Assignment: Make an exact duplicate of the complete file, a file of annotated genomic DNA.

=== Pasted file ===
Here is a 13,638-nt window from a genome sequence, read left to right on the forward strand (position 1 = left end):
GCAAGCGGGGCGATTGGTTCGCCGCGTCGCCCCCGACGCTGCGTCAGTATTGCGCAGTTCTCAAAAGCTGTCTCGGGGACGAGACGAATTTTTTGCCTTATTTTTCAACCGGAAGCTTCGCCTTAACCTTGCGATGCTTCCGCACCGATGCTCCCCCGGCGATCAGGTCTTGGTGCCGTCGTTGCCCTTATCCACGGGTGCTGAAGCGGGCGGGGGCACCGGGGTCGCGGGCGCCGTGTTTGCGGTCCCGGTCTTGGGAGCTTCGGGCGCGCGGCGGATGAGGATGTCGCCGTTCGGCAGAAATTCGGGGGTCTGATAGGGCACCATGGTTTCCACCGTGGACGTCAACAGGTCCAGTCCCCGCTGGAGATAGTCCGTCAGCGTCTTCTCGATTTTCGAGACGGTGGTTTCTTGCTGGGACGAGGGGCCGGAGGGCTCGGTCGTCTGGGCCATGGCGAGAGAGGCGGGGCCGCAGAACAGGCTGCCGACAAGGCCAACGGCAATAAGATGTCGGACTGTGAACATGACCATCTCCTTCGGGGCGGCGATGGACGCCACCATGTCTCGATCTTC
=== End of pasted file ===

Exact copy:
Here is a 13,638-nt window from a genome sequence, read left to right on the forward strand (position 1 = left end):
GCAAGCGGGGCGATTGGTTCGCCGCGTCGCCCCCGACGCTGCGTCAGTATTGCGCAGTTCTCAAAAGCTGTCTCGGGGACGAGACGAATTTTTTGCCTTATTTTTCAACCGGAAGCTTCGCCTTAACCTTGCGATGCTTCCGCACCGATGCTCCCCCGGCGATCAGGTCTTGGTGCCGTCGTTGCCCTTATCCACGGGTGCTGAAGCGGGCGGGGGCACCGGGGTCGCGGGCGCCGTGTTTGCGGTCCCGGTCTTGGGAGCTTCGGGCGCGCGGCGGATGAGGATGTCGCCGTTCGGCAGAAATTCGGGGGTCTGATAGGGCACCATGGTTTCCACCGTGGACGTCAACAGGTCCAGTCCCCGCTGGAGATAGTCCGTCAGCGTCTTCTCGATTTTCGAGACGGTGGTTTCTTGCTGGGACGAGGGGCCGGAGGGCTCGGTCGTCTGGGCCATGGCGAGAGAGGCGGGGCCGCAGAACAGGCTGCCGACAAGGCCAACGGCAATAAGATGTCGGACTGTGAACATGACCATCTCCTTCGGGGCGGCGATGGACGCCACCATGTCTCGATCTTC